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THANKSGIVING | RESTAURANT JOURNAL

A little help from your chef

November 19, 2003|Leslee Komaiko | Special to The Times

Right about now, after reading 13 pages on Thanksgiving, you might be ready to hear this: There are chefs all over town who are willing to cook the meal for you.

And we're talking about some of the most creative chefs in the city, not that guy behind the service deli counter.

Eric Klein at Maple Drive, Govind Armstrong at Table 8 and Jennifer Naylor at Granita are among a growing number of chefs who are preparing a menu of holiday foods and wrapping them up for takeout. The menus range from the most traditional -- roast turkey, stuffing, gravy, etc. -- to tandoori turkey and pumpkin pie with tofu whip.

Think of them as an alternative for the stressed, or the curious, or the kitchen-challenged. Just be sure to pay attention to the cutoff dates, because most of these guys don't do a short-order business.

Klein, a native of Alsace, based his holiday menu on his classical French training and eight years of firsthand Thanksgiving experience gathered since he moved to this country. "I've been invited so many times," he says, "I thought, how can I make it better or different?"

His menu includes traditional favorites like garlic mashed potatoes and pumpkin pie as well as dishes such as cauliflower puree, which Klein makes with half cream and half milk (" 'Atkins'-legal' substitute!" reads the menu). He's also offering kumquat chutney with golden raisins and blood orange, and an upside-down pear tart. Klein is accepting orders until Monday morning.

Maple Drive's Thanksgiving to-go procedure is standard: Customers call the restaurant and order by the cutoff time. Everything will be ready for pickup Wednesday, packaged in plastic containers and aluminum pans, with simple reheating directions included.

Like Klein, Granita's Naylor is sticking to the trimmings.

"This way, people can concentrate on the turkey and one or two of their own family recipes," she says. "It's hard to do all of it on your own, especially if you have a large group. But it's easy for us because we're set up for it."

Her takeout menu includes wild mushroom stuffing, her grandmother's apple muffin recipe and pumpkin squash soup that she makes with a porcini mushroom stock base and three types of squash: kabocha, acorn and butternut.

She expects a lot of eleventh-hour orders.

"People think they're going to do it all," she says. "Then, last minute, they decide they would like a little help."

Josie Le Balch of Josie Restaurant is also doing a squash soup, with butternut squash and pistachio nut oil. Other "Josie To Go" offerings include cranberry and orange relish, yams with maple syrup and butter-toasted walnuts, and a vegetarian-friendly cornbread stuffing with wild sage, baby artichokes and mushrooms.

"What's left over I'll portion out and give to my staff," she says. She also plans to take some home for her own family dinner. "Then I'll just throw my bird in the oven."

Armstrong is offering a soup-to-nuts Thanksgiving-to-go. His dinners, which include 20-pound turkeys, are part of what he calls a "trial run" for an ambitious takeout program he expects to begin next year.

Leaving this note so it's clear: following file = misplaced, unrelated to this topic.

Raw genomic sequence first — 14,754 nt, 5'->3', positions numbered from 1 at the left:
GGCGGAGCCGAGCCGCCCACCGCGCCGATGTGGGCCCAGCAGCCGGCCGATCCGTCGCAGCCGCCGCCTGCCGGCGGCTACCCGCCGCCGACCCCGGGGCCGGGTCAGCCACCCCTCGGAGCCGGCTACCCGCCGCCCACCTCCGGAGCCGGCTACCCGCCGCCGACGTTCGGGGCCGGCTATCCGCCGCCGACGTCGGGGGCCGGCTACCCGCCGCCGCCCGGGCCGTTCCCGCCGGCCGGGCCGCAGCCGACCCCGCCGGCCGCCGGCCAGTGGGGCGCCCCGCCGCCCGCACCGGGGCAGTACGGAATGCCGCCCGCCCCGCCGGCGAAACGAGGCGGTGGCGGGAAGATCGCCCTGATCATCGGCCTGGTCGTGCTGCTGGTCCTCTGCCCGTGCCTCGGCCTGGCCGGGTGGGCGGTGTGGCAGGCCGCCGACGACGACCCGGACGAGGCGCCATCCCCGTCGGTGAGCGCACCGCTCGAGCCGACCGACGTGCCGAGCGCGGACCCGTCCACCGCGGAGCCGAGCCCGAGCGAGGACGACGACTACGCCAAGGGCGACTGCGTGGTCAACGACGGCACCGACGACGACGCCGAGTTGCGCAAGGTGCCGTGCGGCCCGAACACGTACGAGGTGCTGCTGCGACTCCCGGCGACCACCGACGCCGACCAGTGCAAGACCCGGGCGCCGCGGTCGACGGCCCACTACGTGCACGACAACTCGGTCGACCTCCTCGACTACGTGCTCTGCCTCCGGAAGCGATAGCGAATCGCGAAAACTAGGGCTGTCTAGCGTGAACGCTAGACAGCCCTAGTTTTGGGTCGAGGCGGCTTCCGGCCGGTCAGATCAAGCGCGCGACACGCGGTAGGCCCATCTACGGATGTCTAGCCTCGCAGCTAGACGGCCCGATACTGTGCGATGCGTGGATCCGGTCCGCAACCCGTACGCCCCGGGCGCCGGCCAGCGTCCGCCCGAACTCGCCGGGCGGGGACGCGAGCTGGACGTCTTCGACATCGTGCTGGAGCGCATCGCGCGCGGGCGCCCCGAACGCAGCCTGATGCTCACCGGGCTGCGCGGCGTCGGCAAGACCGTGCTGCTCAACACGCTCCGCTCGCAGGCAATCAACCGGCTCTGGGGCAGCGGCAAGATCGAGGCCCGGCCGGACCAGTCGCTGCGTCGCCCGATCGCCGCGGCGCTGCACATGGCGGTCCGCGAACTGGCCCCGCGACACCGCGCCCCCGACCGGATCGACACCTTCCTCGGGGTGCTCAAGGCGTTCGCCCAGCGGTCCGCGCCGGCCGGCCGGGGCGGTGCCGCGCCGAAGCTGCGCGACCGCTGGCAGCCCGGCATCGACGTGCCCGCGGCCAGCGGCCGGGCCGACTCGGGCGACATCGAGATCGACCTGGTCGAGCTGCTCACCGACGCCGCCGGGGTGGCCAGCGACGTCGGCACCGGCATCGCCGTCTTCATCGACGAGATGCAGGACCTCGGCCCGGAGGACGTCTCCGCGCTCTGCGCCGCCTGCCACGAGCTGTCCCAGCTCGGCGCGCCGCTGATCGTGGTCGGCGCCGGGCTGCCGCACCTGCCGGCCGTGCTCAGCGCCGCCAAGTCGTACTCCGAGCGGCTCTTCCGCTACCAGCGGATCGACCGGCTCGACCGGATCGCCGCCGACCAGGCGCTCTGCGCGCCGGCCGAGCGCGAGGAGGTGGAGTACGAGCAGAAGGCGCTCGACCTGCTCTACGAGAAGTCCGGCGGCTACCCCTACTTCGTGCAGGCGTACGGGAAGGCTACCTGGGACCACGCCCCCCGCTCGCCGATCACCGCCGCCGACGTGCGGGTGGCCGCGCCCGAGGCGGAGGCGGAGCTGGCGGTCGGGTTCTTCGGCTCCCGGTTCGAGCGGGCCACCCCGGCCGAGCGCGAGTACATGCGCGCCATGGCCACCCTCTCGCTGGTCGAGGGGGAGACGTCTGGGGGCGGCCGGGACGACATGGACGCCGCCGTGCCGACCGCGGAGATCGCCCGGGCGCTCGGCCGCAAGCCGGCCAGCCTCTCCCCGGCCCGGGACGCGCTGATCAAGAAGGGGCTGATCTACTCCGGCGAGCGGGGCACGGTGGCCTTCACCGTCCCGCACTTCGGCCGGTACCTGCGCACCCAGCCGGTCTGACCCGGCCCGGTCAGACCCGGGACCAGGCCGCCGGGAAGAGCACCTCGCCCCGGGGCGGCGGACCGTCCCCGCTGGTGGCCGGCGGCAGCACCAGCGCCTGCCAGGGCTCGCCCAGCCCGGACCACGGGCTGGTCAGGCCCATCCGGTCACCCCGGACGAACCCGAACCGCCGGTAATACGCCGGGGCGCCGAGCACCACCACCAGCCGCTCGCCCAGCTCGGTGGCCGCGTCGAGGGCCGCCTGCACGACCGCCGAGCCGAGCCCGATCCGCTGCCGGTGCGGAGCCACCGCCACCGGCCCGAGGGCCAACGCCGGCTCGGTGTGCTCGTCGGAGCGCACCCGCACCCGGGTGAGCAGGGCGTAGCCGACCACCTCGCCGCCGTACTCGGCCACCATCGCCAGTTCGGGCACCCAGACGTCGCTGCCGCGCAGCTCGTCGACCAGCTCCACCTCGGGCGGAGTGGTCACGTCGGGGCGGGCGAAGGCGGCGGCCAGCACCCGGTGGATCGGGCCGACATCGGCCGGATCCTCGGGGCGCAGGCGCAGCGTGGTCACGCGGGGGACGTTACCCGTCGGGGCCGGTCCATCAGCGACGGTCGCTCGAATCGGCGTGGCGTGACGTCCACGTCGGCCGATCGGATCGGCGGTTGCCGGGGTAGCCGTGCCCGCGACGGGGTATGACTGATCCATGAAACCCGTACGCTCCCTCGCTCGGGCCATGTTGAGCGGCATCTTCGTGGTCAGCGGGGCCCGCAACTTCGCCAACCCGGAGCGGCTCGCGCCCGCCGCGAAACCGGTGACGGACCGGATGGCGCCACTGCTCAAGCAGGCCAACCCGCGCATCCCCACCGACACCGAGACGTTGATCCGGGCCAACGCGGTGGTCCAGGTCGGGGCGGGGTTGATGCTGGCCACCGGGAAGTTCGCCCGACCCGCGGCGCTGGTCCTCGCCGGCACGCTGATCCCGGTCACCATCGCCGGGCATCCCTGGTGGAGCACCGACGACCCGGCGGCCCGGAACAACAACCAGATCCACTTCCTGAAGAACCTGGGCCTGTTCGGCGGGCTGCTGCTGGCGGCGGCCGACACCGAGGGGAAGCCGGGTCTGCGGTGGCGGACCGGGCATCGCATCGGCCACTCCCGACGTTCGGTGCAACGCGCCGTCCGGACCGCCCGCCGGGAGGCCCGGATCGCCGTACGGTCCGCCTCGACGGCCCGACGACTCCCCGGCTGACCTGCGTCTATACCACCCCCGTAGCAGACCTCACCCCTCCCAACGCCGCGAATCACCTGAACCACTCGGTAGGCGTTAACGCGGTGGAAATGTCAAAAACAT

Armstrong plans to brine the turkeys, roast them, carve them and then put one of his favorite pieces of kitchen equipment to use: a vacuum sealer he calls "my little baby." So Table 8 customers needn't fear if they're also carving-challenged. They'll receive sealed slices of ready-to-serve meat that just need a little warming and plattering.

"You can put a Thanksgiving meal on the table in less than 30 minutes," Armstrong says.

Other restaurants offering Thanksgiving foods to go include the vegetarian restaurant Real Food Daily (faux turkey breast, green bean casserole, etc. ), Clay Oven in Irvine (tandoori turkeys) and the Polo Lounge at the Beverly Hills Hotel, where you can order as late at 7 a.m. Thanksgiving Day.

Here are the details:

* 10-pound tandoori turkey stuffed with vegetable basmati rice; served with cranberry chutney. $45.95. Order by Monday.

Clay Oven, 15435 Jeffrey Road, Irvine, (949) 552-2851.

* Trimmings to go: squash soup, $12 a quart; wild mushroom stuffing $16, six-serving pan, $24, 12-serving pan; pumpkin and pecan pies $30 each. Order by 6 p.m. Tuesday.

Granita, 23725 W. Malibu Road, Malibu, (310) 456-0488.

* Thanksgiving trimmings, including cranberry and orange relish, $20 a quart; baked pear and endive salad for four to eight, $40; 9-inch wild mushroom quiche that serves 10, $40; sausage and apple stuffing for 24 or more, $75. Order by 1 p.m. Tuesday.

Josie Restaurant, 2424 Pico Blvd., Santa Monica, (310) 581-9888.

* "Everything but the bird" takeout, with dishes including pumpkin soup, $24 a quart; roasted winter root vegetables, $23 a quart; kumquat chutney with golden raisins and blood orange, $20 a quart; cornbread dressing souffle for eight, $36; pumpkin cheesecake, $39; upside-down pear tart, $38. Order by 10 a.m. Monday.

Maple Drive, 345 N. Maple Drive, Beverly Hills, (310) 274-9800.

* Complete Thanksgiving meal for six to eight, $180. Order by 7 a.m. Thanksgiving Day.

The Polo Lounge, Beverly Hills Hotel, 9641 Sunset Blvd., Beverly Hills, (310) 276-2251.

* Complete vegetarian Thanksgiving meals with faux turkey breast, green bean casserole, pumpkin pie with tofu whip and other dishes are priced at $28.95 per person. Order by 6 p.m. Tuesday.

Real Food Daily, 414 N. La Cienega Blvd., West Hollywood, (310) 289-9910. Also in Santa Monica and Beverly Hills.

* Complete Thanksgiving meal for 12 to 14 people is priced at $350. The turkey is pre-sliced. Order by Thursday.

Table 8, 7661 Melrose Ave., Los Angeles, (323) 782-8258.

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